Concerning lymph node involvement, retroperitoneal areas were invaded in 20.4% of cases, which is a poor prognostic factor, and is equivalent to extrapelvic tumor extension (stage IVB), according to some authors [11] [17].

The limitation of this study was the small size of our sample, probably due to the monocentric nature of our work.

5. Conclusions

MRI has an important contribution to the evaluation of cervical cancer. It has been shown to complement the clinical examination by providing information on tumor size, parametrial invasion, adjacent organs involvement, and the presence of lymph node metastasis. Thus, MRI allows non-invasive is satisfactory in tumor staging.

Therefore, IRM is the reference examination for planning, choice of treatment, and search for possible tumor recurrence [7]. However, its relatively high cost and poor accessibility in our geographical context seem to be limiting factors, as in Cameroon.

A larger size of sample study would help to generalize our results in our context.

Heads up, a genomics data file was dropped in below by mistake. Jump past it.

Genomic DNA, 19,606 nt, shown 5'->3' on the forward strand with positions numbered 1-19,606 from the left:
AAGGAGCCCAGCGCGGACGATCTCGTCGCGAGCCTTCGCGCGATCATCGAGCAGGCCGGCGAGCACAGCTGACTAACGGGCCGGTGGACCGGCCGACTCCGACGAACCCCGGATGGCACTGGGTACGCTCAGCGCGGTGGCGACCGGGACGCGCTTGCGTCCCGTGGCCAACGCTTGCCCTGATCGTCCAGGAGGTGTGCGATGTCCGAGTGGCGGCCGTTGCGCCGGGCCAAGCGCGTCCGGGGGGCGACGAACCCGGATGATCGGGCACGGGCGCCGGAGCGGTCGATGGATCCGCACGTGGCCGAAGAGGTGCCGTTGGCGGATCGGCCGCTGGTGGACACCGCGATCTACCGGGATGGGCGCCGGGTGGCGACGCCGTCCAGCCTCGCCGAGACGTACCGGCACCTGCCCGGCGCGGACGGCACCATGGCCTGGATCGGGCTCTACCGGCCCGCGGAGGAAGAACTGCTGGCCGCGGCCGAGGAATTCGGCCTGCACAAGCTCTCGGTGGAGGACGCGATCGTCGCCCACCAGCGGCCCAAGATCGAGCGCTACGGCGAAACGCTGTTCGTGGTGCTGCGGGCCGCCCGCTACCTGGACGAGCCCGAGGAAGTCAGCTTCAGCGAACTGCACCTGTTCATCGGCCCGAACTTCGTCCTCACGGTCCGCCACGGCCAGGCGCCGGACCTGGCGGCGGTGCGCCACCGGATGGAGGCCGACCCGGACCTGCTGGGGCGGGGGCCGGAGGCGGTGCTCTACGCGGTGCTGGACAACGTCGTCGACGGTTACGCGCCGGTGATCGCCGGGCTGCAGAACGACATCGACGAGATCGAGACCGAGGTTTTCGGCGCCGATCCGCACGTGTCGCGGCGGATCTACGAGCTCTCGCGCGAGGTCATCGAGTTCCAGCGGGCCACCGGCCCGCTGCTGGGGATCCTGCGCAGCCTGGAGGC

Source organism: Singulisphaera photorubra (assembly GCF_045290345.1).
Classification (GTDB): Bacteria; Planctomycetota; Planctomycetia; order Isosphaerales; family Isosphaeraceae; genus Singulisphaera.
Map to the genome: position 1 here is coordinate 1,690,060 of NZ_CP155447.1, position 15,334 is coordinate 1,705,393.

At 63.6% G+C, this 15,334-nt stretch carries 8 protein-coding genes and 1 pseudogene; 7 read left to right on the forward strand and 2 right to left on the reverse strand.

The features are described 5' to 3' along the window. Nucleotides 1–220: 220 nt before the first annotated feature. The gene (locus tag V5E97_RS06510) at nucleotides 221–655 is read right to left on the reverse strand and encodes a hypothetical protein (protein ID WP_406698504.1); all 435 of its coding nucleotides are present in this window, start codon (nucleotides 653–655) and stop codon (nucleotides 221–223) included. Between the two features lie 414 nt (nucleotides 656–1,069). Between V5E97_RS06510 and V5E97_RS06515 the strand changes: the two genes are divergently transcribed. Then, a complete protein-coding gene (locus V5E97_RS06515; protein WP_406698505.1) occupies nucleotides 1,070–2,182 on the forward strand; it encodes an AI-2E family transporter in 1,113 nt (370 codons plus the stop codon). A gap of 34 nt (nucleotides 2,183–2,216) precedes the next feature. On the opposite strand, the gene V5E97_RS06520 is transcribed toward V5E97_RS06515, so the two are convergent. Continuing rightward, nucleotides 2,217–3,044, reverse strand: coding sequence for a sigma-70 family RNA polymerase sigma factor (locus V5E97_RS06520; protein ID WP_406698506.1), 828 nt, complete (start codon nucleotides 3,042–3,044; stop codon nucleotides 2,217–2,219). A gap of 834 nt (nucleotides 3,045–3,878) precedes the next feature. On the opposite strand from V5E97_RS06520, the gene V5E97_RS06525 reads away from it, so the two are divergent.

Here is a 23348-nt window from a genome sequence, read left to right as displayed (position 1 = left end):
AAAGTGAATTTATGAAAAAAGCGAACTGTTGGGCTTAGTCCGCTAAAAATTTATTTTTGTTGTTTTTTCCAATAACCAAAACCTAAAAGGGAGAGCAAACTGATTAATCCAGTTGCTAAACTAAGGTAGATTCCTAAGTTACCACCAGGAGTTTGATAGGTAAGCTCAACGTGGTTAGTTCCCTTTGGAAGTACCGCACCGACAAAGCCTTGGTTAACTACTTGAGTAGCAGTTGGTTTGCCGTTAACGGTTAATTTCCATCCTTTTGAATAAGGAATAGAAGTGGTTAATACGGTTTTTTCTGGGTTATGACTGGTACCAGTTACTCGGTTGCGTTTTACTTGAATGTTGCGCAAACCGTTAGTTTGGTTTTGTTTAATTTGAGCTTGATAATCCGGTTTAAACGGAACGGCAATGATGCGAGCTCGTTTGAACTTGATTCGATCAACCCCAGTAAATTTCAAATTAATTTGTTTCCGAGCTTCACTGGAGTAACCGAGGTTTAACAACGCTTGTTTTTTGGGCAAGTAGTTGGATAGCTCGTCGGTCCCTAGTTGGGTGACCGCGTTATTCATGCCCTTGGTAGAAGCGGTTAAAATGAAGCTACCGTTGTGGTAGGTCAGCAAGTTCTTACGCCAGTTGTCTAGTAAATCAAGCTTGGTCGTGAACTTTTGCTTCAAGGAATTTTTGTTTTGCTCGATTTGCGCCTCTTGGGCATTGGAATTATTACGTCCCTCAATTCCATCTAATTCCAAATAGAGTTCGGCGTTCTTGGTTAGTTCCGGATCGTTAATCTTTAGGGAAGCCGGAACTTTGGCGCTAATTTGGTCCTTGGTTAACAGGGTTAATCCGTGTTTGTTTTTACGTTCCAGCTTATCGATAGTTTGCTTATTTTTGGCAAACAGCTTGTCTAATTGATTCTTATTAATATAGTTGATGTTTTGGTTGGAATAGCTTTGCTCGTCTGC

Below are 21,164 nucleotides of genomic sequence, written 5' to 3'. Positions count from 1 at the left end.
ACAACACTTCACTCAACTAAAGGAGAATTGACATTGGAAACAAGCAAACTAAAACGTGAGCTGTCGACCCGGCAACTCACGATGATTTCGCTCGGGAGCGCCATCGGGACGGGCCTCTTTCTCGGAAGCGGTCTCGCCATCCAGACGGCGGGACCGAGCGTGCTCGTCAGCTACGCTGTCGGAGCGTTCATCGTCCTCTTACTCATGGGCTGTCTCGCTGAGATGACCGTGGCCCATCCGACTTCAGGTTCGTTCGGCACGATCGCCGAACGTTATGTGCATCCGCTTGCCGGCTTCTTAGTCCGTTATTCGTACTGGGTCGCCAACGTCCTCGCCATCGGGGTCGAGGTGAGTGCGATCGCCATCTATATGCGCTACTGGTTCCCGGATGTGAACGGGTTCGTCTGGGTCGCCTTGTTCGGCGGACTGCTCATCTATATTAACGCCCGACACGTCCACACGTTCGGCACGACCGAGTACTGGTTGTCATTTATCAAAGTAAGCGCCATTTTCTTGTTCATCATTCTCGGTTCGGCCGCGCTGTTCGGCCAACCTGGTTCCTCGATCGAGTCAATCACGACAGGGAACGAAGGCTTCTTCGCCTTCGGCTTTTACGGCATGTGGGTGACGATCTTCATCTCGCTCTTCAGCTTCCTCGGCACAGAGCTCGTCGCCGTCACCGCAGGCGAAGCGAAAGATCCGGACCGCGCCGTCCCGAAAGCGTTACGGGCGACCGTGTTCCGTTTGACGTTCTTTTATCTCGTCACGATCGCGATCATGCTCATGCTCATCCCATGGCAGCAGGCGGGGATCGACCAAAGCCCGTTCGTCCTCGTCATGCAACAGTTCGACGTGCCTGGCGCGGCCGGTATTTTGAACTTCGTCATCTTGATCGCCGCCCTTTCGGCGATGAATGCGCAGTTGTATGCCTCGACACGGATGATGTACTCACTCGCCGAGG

Author Contributions

All authors contributed to the writing, read and approved the final version of the manuscript.


We thank all the radiologists and technicians of the radiology department of the Military Hospital of Yaoundé who contributed to the collection of data analyzed in this study.

Cite this paper: Samuel, M. , Onana, Y. , Mohamadou, A. , Mbo Amvene, J. , Ngaroua, D. , Secvou, G. , Guena, M. , Ayuk, O. , Fouda, E. , Zeh, O. , Moifo, B. , Ba, H. and Amvene, S. (2021) Contribution of MRI in Extension Assessment of Cervical Cancer in Yaoundé (Cameroon). Open Journal of Radiology, 11, 151-159. doi: 10.4236/ojrad.2021.114014.